In a not-yet-peer-reviewed paper, a team of researchers from Northeastern University and the Massachusetts Institute of Technology suggests that large language models (LLM) might be able to learn from their own mistakes — just like humans.
Teaching them to do so, they say, might be able to push AI technologies into a new phase of autonomous problem-solving.
"Self-reflection allows humans to efficiently solve novel problems through a process of trial and error," the researchers write in the paper. "Building on recent research, we propose Reflexion, an approach that endows an agent with dynamic memory and self-reflection capabilities to enhance its existing reasoning trace and task-specific action choice abilities."
In other words, their methodology dubbed "Reflexion" is a framework for teaching AI models via prompts to apply a trial-and-error technique to their outputs.
So, just like us, if at first, they don't succeed, they can try, try again.
Testing their new framework was a relatively simple process. The machine, or "agent," was presented with problem-solving tasks and asked to complete them; when it messed up, it was prompted with the Reflexion technique to find those mistakes for itself — a process that they claim helps the program evolve, just like humans.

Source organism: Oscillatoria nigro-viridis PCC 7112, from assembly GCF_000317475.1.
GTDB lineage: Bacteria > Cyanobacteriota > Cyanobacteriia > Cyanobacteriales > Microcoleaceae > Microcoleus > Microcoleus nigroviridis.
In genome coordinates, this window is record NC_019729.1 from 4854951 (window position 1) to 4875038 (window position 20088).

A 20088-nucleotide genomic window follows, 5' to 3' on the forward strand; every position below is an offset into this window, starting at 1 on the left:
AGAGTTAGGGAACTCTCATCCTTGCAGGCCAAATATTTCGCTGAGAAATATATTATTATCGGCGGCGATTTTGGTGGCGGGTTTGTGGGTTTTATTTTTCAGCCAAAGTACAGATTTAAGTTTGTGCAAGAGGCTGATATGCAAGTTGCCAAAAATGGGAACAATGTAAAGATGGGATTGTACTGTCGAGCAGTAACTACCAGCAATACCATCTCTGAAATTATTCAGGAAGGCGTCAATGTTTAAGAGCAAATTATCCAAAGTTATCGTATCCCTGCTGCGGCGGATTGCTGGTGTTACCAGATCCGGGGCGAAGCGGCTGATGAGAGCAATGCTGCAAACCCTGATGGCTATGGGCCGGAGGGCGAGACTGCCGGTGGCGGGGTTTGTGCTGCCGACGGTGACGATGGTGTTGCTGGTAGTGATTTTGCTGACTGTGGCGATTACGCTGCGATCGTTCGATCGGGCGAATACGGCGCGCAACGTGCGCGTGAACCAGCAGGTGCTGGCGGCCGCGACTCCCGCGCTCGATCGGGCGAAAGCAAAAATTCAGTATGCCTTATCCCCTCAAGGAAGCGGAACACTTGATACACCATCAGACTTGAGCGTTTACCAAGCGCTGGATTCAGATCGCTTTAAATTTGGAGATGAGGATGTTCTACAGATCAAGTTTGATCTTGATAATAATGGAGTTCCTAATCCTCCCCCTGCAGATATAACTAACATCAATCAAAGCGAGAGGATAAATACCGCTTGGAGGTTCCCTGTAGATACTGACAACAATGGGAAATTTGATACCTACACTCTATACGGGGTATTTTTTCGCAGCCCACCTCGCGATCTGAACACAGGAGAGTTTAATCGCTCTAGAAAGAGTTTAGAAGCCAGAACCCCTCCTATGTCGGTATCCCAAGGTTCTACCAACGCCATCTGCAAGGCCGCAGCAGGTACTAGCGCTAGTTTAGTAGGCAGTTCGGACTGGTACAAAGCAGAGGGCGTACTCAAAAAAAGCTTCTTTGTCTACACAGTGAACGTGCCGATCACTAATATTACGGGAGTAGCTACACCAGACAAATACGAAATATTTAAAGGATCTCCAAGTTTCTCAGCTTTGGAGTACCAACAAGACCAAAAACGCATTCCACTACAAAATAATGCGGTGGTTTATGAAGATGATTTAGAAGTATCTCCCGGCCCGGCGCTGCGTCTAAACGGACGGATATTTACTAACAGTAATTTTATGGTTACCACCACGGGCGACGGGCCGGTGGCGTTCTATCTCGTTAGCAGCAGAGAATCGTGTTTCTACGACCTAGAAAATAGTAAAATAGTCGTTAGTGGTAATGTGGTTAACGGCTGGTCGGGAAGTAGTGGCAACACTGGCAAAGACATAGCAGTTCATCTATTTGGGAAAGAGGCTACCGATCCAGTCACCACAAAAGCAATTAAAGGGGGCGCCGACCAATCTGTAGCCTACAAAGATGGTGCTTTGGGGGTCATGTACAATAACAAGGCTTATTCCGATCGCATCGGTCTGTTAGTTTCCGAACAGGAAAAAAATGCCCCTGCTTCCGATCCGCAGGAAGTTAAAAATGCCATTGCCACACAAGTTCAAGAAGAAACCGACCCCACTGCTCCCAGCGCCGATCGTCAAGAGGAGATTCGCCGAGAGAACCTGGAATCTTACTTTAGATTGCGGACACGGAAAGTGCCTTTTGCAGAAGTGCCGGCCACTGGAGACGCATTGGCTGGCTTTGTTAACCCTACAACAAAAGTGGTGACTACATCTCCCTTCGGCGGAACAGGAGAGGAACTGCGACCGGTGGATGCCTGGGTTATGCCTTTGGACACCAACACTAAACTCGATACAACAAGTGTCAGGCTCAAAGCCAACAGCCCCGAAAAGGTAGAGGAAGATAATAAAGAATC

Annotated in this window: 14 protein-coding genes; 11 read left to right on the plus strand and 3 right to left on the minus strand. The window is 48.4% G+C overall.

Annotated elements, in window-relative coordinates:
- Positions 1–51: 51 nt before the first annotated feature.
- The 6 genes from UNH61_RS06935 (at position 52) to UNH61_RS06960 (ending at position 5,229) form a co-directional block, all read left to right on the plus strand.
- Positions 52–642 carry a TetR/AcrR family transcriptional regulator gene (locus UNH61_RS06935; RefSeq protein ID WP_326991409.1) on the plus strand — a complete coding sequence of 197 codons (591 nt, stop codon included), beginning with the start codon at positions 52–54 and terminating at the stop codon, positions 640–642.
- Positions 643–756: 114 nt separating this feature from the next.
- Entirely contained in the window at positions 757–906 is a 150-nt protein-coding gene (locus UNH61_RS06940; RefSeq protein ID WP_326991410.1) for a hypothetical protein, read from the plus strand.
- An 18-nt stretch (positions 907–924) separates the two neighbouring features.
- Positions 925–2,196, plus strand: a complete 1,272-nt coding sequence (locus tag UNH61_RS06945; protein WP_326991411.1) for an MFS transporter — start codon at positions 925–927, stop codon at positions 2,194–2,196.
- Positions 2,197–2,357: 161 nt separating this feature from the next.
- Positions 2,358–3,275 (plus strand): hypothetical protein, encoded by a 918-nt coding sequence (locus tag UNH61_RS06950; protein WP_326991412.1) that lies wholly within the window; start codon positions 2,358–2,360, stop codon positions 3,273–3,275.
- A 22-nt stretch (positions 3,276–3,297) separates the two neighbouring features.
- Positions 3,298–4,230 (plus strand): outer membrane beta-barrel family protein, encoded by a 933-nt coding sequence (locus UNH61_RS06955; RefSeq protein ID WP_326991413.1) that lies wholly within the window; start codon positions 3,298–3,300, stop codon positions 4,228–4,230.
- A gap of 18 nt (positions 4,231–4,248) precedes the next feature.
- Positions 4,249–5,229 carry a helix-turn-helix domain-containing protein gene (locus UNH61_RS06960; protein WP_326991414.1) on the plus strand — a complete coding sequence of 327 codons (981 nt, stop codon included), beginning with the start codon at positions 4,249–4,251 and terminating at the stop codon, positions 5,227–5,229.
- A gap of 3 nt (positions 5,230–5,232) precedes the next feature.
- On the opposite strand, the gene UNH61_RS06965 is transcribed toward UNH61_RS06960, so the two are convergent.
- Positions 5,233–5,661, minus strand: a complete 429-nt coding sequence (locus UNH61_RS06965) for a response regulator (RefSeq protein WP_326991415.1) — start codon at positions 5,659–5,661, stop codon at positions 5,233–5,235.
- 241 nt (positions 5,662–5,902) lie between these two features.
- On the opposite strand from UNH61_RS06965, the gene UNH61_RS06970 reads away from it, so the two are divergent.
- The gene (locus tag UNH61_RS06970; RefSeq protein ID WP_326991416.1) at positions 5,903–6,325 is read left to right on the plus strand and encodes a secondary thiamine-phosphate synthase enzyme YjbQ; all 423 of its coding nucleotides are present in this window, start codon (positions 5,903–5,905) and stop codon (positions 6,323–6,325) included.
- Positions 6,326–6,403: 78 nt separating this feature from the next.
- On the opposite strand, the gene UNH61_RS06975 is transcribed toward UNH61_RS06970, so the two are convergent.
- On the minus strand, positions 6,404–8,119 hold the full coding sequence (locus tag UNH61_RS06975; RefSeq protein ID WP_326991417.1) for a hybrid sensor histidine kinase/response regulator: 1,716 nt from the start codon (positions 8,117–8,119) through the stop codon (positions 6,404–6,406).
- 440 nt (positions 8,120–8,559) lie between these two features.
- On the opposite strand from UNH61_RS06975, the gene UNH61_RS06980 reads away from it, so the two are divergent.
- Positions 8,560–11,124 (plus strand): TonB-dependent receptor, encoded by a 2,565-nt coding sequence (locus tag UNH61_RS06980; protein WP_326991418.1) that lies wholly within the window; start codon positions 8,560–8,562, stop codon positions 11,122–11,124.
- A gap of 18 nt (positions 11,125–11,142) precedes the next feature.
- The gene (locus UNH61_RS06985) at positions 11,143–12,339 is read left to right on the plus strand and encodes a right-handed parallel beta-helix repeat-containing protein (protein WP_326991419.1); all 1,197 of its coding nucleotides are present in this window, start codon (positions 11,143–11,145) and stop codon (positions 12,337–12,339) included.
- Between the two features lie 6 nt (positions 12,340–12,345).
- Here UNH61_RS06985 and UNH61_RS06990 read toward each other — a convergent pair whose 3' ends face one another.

"To achieve full automation, we introduce a straightforward yet effective heuristic that enables the agent to pinpoint hallucination instances, avoid repetition in action sequences, and, in some environments, construct an internal memory map of the given environment," the researchers write in their paper.
Using a series of standardized "decision-making tasks," the researchers found that their methodology was able to greatly improve on a model's given success rates.
The scientists note that their research was conducted using GPT-3 and GPT-3.5-powered AIs — an important consideration, given that OpenAI just released the much more powerful GPT-4. Although, in an accompanying blog post that discusses the paper, the scientists say that when applied to GPT-4, a "slightly-improvised Reflexion-based GPT-4 agent" was correct 88 percent of the time, outperforming its 67 percent success rate pre-Reflexion.
Again, this paper isn't peer-reviewed, so definitely take the researchers' results with the usual grain of salt.
That said, AI programs mess up a lot, and as they continue to be embedded into workflows across industries and platforms, frameworks for addressing their pitfalls are certainly needed. While this research is more or less an exercise in prompt engineering — rather than addressing the problem of hallucinations from the inside out — it could help in the development of tools that can verify the infamously unreliable output of AI language models.
Besides, a little self-reflection never hurt anyone — human or machine.
More on machine hallucinations: Researchers Find Gpt-4 Is Significantly Less Accurate than Gpt-3
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